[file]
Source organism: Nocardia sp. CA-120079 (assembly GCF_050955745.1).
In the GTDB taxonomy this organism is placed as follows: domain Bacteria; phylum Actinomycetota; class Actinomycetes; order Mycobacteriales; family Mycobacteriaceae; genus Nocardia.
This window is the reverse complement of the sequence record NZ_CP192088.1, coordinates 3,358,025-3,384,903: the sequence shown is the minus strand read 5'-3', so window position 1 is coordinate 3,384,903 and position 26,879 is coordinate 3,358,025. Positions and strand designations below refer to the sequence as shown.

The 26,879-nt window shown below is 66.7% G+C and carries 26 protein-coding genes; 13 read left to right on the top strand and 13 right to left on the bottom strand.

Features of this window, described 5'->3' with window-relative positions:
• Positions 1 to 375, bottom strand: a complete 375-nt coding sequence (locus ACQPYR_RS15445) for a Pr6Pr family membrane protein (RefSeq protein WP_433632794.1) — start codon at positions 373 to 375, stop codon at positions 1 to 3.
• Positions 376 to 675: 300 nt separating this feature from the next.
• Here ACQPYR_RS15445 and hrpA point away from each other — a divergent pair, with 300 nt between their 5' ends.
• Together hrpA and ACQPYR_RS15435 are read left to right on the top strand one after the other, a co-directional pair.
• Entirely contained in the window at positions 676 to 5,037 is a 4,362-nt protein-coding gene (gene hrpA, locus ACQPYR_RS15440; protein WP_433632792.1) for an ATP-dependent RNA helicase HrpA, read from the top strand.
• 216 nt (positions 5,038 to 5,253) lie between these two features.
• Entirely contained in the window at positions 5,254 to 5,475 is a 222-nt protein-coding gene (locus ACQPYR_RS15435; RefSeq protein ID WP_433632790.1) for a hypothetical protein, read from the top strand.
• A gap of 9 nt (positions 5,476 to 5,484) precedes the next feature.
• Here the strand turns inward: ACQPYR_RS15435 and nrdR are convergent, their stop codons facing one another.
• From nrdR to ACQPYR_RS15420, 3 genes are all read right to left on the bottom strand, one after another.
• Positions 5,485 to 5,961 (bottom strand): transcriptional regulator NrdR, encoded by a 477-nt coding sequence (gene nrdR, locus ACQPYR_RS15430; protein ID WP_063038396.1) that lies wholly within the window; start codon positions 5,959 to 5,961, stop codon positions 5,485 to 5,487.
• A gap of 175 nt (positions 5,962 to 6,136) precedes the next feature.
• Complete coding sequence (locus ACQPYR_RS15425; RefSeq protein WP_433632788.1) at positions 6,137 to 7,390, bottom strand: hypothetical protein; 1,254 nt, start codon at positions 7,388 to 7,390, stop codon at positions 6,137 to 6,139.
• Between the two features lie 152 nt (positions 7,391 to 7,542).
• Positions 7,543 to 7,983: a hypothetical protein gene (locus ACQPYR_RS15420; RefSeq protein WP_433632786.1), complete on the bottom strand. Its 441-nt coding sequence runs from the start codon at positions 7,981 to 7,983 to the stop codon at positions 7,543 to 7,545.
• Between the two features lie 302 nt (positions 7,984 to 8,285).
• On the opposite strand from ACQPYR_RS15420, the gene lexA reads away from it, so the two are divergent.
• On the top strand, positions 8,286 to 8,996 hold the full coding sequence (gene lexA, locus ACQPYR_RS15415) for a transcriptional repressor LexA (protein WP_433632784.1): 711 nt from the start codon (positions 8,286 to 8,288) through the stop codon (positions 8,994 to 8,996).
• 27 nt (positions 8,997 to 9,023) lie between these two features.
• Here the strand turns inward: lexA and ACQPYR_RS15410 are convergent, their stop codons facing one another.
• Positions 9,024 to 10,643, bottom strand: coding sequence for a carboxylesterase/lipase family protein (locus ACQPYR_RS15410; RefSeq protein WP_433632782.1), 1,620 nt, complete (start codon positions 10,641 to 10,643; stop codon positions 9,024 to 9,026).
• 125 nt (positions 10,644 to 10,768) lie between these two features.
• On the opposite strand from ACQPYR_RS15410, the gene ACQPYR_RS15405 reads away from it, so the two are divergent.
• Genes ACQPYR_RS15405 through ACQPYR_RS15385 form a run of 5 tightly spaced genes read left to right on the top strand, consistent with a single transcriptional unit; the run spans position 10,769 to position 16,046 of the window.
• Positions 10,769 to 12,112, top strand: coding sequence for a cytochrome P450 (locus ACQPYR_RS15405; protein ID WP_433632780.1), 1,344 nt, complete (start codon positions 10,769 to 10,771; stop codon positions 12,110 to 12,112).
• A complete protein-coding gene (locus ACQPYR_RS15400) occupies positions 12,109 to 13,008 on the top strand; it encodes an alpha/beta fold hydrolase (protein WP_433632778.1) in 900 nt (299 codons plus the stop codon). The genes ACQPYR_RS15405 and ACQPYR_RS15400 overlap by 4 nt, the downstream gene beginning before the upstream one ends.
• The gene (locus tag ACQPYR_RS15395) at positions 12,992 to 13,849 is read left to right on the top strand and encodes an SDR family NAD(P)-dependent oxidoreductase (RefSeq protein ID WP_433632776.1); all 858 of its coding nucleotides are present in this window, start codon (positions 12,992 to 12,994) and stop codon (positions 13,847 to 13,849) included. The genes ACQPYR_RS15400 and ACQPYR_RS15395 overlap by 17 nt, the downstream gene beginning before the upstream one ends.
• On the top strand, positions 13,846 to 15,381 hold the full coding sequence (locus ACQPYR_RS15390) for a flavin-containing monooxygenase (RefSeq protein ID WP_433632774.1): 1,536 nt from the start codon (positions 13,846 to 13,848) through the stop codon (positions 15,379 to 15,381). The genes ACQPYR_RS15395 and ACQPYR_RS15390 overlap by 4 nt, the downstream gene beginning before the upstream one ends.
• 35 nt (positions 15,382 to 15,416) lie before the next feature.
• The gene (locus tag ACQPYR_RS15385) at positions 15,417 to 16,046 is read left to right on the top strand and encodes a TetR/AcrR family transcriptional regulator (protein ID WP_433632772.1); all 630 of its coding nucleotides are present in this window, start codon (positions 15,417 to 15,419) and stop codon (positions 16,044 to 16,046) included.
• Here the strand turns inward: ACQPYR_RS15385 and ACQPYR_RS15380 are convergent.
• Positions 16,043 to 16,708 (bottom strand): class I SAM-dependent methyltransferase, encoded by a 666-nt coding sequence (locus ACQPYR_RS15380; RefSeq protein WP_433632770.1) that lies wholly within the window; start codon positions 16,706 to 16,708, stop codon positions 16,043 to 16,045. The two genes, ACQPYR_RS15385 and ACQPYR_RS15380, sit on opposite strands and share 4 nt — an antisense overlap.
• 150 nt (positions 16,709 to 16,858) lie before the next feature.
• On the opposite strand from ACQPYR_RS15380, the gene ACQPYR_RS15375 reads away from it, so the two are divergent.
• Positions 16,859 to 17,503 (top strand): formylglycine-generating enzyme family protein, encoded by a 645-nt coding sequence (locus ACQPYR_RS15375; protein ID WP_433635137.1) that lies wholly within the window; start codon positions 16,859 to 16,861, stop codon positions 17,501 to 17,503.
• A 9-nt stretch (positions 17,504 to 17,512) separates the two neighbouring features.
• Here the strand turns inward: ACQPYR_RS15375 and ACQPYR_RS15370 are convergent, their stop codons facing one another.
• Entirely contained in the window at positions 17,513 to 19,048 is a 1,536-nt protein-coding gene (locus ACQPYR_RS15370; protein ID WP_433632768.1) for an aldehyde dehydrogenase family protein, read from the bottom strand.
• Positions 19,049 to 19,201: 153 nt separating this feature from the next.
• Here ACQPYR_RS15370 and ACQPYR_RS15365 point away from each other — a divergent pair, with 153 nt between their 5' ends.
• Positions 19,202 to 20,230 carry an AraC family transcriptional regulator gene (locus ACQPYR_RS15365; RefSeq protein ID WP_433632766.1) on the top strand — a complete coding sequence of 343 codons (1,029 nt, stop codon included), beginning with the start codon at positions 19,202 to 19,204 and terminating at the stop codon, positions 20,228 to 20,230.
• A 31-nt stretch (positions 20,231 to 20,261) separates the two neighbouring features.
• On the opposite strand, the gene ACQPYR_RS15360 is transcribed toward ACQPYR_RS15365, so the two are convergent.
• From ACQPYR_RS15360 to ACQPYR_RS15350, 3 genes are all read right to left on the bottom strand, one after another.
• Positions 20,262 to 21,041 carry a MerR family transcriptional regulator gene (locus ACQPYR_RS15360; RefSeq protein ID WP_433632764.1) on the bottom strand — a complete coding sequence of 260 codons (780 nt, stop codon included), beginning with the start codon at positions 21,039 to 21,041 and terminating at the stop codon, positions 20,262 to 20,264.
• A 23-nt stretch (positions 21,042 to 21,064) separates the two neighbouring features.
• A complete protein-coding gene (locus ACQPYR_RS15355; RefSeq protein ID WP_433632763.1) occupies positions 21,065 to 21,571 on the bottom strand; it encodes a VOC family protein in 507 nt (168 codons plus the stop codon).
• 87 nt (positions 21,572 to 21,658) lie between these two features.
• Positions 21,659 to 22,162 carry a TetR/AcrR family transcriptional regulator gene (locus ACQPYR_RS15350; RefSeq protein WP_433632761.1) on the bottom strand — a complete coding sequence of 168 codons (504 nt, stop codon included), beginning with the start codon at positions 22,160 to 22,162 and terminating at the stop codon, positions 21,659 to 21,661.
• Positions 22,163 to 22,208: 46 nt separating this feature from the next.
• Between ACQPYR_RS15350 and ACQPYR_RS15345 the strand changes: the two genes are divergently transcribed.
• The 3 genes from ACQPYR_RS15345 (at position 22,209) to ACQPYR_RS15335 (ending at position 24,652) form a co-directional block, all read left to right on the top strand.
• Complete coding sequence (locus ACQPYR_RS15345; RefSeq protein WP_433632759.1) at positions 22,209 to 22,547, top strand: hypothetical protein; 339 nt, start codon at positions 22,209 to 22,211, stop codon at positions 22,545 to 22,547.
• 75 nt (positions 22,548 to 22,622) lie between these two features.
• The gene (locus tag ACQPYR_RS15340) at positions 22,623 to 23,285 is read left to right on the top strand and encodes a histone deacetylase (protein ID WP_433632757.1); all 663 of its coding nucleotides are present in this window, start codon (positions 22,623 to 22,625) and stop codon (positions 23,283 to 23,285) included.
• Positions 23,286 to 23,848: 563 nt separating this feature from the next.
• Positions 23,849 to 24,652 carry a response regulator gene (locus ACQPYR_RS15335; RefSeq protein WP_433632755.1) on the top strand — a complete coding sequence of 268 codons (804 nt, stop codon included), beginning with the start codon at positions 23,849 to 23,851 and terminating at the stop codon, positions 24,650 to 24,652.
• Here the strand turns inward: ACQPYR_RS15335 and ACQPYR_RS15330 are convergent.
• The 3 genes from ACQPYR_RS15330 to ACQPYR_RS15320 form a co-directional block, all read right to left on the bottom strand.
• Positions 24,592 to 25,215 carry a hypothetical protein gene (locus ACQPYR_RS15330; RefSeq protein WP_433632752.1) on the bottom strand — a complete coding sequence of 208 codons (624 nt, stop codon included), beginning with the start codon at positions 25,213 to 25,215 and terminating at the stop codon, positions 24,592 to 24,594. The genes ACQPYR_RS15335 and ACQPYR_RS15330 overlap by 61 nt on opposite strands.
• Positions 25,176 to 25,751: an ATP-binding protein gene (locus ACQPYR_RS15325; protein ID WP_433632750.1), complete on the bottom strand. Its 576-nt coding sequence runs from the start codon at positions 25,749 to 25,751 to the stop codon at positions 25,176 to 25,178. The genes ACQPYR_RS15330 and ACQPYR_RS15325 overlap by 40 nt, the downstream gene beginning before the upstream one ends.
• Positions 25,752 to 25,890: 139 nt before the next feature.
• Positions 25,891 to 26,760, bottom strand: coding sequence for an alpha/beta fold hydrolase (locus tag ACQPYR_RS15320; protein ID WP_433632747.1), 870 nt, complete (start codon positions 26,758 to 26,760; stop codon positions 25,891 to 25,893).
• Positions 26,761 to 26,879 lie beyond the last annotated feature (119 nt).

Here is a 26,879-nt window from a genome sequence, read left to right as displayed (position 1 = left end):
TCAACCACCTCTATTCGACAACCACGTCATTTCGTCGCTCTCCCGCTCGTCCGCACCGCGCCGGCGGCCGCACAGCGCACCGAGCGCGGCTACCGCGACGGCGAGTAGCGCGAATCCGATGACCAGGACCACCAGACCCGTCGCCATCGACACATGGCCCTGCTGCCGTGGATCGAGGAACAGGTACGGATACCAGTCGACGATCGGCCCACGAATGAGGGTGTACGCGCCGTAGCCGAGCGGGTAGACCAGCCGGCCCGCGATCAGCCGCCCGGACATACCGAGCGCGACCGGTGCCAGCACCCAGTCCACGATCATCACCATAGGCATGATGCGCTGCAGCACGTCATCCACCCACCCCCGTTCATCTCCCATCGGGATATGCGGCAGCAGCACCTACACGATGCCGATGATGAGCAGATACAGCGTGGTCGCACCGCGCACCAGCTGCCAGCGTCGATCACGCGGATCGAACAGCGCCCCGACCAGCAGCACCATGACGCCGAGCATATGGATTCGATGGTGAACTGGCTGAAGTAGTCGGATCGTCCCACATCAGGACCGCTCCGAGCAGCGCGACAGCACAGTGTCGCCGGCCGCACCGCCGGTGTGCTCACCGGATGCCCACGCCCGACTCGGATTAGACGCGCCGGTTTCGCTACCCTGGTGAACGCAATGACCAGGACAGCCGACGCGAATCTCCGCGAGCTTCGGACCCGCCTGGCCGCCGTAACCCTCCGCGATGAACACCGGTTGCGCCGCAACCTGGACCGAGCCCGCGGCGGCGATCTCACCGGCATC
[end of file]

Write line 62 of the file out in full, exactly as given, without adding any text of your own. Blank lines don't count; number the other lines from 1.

• Positions 23,849 to 24,652 carry a response regulator gene (locus ACQPYR_RS15335; RefSeq protein WP_433632755.1) on the top strand — a complete coding sequence of 268 codons (804 nt, stop codon included), beginning with the start codon at positions 23,849 to 23,851 and terminating at the stop codon, positions 24,650 to 24,652.